While the larger, and arguably inferior, sea scallops may be harvested throughout the year (just like clams, oysters and mussels), the NY State Department of Environmental Conservation only gives us five months to dine on fresh Peconic Bay scallops. And the time to enjoy these smaller, sweeter delights is upon us!
Bay scallops may be taken from our waters beginning on the first Monday in November through March 31, making next Monday, November 3 the official start of the 2014–2015 bay scallop season. This, of course, will lead to excellent scallop dishes at our local restaurants, not to mention whatever fabulous meals we might cook at home, so keep an eye out for those dinner specials or buy them fresh at our local seafood markets.
Even better, go out and harvest your own. Just make sure you’re up on the latest shellfishing ordinances in your town. Southampton Town residents are allowed to harvest shellfish recreationally (as long as you’re not scuba diving, but you must have a permit, which can be attained at no cost to residents. For complete details, check out the Southampton Town shellfishing code here.
Similarly, residency is required to enjoy recreational shellfishing in East Hampton Township, but residents must also get a permit before taking any shellfish (scallops, clams, mussels, oysters) or shellfish predators (crab, lobster), and permitted shellfishing may only take place in designated areas within the Town. For complete details, read the East Hampton Town shellfishing ordinance here.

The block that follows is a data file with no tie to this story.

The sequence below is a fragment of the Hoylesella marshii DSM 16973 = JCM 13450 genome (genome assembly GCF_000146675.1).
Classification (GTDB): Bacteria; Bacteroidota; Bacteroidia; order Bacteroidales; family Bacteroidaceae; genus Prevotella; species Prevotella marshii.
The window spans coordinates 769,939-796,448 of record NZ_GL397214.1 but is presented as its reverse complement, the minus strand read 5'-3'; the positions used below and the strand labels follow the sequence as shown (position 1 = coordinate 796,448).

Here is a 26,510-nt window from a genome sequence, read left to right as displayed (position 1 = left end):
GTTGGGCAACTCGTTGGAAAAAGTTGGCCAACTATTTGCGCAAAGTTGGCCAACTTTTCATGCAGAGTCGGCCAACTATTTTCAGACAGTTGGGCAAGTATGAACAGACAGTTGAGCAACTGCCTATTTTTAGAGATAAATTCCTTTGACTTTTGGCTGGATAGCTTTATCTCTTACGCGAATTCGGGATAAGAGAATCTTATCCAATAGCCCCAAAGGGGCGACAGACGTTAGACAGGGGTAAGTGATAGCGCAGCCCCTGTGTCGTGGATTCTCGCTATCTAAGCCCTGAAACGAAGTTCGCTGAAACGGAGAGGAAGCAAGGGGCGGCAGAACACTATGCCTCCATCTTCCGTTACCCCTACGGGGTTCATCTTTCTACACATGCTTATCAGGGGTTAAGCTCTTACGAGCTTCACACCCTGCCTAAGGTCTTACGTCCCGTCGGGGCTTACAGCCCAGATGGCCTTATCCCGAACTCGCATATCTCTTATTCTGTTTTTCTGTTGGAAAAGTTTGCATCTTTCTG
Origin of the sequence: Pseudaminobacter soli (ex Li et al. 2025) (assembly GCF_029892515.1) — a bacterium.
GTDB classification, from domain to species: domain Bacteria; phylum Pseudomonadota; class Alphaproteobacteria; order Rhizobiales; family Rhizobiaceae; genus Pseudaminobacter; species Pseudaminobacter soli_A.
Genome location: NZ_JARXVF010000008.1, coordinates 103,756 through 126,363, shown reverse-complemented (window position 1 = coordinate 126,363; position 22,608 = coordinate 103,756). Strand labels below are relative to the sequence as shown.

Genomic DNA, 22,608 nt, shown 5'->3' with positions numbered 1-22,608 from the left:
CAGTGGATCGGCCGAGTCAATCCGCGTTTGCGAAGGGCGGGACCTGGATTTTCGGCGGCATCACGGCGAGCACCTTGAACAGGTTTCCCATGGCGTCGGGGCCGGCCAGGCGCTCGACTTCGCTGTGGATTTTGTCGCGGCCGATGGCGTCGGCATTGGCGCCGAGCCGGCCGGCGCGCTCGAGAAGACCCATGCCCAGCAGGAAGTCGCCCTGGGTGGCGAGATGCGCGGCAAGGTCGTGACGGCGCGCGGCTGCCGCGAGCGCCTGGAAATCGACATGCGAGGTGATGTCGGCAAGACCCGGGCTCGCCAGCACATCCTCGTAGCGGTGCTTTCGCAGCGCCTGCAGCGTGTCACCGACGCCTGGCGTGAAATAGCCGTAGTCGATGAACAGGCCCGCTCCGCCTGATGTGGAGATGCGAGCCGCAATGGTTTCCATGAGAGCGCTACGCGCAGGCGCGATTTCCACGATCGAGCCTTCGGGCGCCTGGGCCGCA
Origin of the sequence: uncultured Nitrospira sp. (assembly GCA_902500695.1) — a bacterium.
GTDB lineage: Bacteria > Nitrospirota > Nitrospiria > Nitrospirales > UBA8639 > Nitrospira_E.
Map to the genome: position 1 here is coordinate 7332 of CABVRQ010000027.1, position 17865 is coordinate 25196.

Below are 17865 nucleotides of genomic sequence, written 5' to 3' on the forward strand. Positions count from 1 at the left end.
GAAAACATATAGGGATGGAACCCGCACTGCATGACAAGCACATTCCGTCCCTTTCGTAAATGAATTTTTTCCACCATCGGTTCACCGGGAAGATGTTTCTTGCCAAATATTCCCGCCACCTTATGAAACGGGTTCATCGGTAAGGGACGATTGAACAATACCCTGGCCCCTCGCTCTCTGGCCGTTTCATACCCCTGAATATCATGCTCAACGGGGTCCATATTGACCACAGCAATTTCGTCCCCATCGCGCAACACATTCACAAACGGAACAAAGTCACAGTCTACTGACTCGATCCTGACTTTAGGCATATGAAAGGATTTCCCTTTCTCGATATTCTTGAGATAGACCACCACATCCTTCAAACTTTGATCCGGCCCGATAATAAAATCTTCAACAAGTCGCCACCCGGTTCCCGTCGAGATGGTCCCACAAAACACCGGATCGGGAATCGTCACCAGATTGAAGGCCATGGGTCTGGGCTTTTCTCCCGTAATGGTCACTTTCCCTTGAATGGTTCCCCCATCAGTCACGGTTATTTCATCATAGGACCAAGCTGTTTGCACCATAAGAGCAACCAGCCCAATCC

According the the NYDEC, state law limits recreational harvest to no more than one bushel (combined total volume) of clams, oysters and mussels per day. In addition, one bushel of bay scallops per day may be taken during the season. No permit is required for recreational shellfish harvesting from state lands. Freshwater shellfish may only be taken or harvested with a license to collect or possess. If you have additional questions or would like more information on shellfish harvesting, particularly in the case of Peconic Bay Scallops, visit dec.ny.gov or call the DEC’s Bureau of Marine Resources at 631-444-0475.
Now get out there and enjoy some bay scallops!
NOTE: As the season gets underway, and you’re harvesting and dining in earnest, post your favorite Peconic Bay scallop recipes and dishes on the Dan’s Facebook and Twitter pages or in the comments below (or email to firstname.lastname@example.org), and we’ll post the best of them in Hampton Eats.